Why do kids insist on playing “guns” and “war”?
Fair warning: It happens. Whatever your personal views on guns, whether or not you played cowboys as a kid, and even if you’ve gone so far as to keep squirt guns out of your toy box, there just might come a day when…
Your preschooler or early-elementary-aged kid wields a stick as a sword. Or builds a rifle out of LEGOs. Or chews her cheese sandwich into an impressive pistol. Or starts making those play-shooting sounds with the Florida puzzle piece, an upside-down Barbie doll’s splayed legs, or just a pointed finger for a weapon. (I’ve personally witnessed all of the above.)
Most younger kids (usually boys but not always) are drawn to mock-fighting and pretend play with weapons. And especially in an age of terrorism and Sandy Hook, we parents feel a little nervous about how to deal.
So it’s useful to know where this impulse comes from developmentally when figuring out what to do about it.
WHY it happens:
All kinds of play are how kids practice social skills and work through their emotions, their impulses, and things they hear about. During the preschool years, especially, pretend play dominates because fantasy is within their power—and safer than reality.
Fighting and beating “bad guys” give small, semi-helpless kids a gratifying sense of mastery. Through war play or cops-and-robbers play, they can also say and do aggressive things that they already know aren’t things they’d do in real life (or that Mom and Dad would tolerate). Play is a way to safely work out wild urges and learn to control them.
Conflict play also involves a surprising amount of sophisticated interaction with other kids: reading one another’s expressions and body language, working together, and fine-tuning their sense of right and wrong. Research shows that rough-and-tumble play is how both boys and girls not only learn social cues but discover their physical strengths and limits.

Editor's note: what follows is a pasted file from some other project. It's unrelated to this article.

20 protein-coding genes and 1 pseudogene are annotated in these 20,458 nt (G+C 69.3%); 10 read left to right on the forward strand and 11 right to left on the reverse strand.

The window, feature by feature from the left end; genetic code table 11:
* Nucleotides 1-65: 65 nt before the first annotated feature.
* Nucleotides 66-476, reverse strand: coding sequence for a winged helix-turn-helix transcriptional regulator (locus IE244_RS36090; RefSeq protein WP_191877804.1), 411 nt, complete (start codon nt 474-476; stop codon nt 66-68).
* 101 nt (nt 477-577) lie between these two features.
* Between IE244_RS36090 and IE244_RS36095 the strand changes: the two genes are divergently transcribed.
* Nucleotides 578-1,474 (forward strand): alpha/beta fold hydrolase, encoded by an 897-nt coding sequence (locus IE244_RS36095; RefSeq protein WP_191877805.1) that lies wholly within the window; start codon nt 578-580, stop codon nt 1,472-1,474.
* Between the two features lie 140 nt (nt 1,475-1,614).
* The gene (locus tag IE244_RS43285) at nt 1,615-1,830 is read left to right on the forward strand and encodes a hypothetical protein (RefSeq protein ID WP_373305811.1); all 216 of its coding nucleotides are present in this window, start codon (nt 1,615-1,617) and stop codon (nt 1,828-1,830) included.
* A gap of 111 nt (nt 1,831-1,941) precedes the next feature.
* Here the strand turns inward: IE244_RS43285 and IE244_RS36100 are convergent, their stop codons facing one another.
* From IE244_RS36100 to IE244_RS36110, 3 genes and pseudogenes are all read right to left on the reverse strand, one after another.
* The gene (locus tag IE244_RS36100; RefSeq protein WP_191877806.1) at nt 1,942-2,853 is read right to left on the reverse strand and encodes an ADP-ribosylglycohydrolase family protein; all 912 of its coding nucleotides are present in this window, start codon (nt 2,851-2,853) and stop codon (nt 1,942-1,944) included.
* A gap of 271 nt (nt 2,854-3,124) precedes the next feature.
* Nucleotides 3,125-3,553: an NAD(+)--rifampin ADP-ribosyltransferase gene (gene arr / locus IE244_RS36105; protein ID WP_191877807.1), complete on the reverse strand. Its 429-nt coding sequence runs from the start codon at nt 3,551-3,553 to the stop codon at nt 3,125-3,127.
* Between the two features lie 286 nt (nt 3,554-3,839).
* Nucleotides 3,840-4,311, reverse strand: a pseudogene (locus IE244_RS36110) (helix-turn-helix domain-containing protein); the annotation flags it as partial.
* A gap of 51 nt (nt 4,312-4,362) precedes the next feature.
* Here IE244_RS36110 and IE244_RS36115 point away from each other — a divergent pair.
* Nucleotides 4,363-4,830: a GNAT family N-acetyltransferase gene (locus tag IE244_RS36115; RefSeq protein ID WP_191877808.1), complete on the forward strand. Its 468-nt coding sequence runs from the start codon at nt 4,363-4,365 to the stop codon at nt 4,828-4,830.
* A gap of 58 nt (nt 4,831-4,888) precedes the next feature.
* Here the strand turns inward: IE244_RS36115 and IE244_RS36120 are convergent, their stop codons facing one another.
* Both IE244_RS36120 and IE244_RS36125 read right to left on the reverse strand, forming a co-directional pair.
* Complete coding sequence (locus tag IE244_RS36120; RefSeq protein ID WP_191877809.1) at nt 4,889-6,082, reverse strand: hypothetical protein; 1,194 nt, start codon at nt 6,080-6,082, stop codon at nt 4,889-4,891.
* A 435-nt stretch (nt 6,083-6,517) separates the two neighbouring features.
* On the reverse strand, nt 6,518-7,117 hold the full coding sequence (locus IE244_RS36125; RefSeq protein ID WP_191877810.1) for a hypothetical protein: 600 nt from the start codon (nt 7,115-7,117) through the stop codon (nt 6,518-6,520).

There’s no evidence that kids drawn to violent play will grow up violent.
- Let this kind of play run its course. Clamping down on it completely makes kids feel like they’re doing something wrong, when it’s actually developmentally normal and beneficial. That’s confusing. Some research also shows that bans make violent play last longer.
- Remember that it’s WE who see it as violence. They see it as play. If you’re vehemently against this kind of play, it’s your right as a parent not to buy toy weapons. But if your child bites his cheese sandwich into a rifle shape and calls it a gun, you won’t do his imagination any favors by correcting him.
- Offer some basic safety rules: No pointing weapons at people’s faces. No running with sticks. No toy guns (if you have them) go to preschool.
- Avoid over-feeding your kid with pop-culture storylines about violence. An interest in guns doesn’t mean your son needs violent video games meant for older audiences, or age-inappropriate movies. Let him make up his own good-versus-evil story lines.
- Try channeling some of the pretend violence into other kinds of pretend play that make kids feel big and strong. Superhero costumes and dressing like sports heroes or firefighters are also big with preschoolers for similar reasons and satisfy similar impulses.
- Provide other kinds of physical play outlets too. Some kids happily move past violent play into energetic outlets like ball play, cycling, sports.
- Step in only when the play turns truly dangerous or wrong. Actual violence (like hitting or destroying things, throwing rocks at people or animals, or thrusting sticks at others) is never okay.
Adding to the angst is that feelings run really HOT on this topic. It can feel like war out there when you start talking to other moms and dads about it. If the parents of your kids’ friends are like-minded, it’s easier to let this developmental phase run and then burn out. If not, you’ll wind up needing to either agree to disagree on this one or plan play around other activities. (Even then, your kids still might gnaw those snacks into pistols.)
—Content chief Paula Spencer Scott is a mom of 4 and step-mom of 2—and the author or co-author of more than a dozen books about parenting, health, and eldercare, including Bright From the Start; The Happiest Toddler on the Block; Like Mother, Like Daughter; and Surviving Alzheimer’s.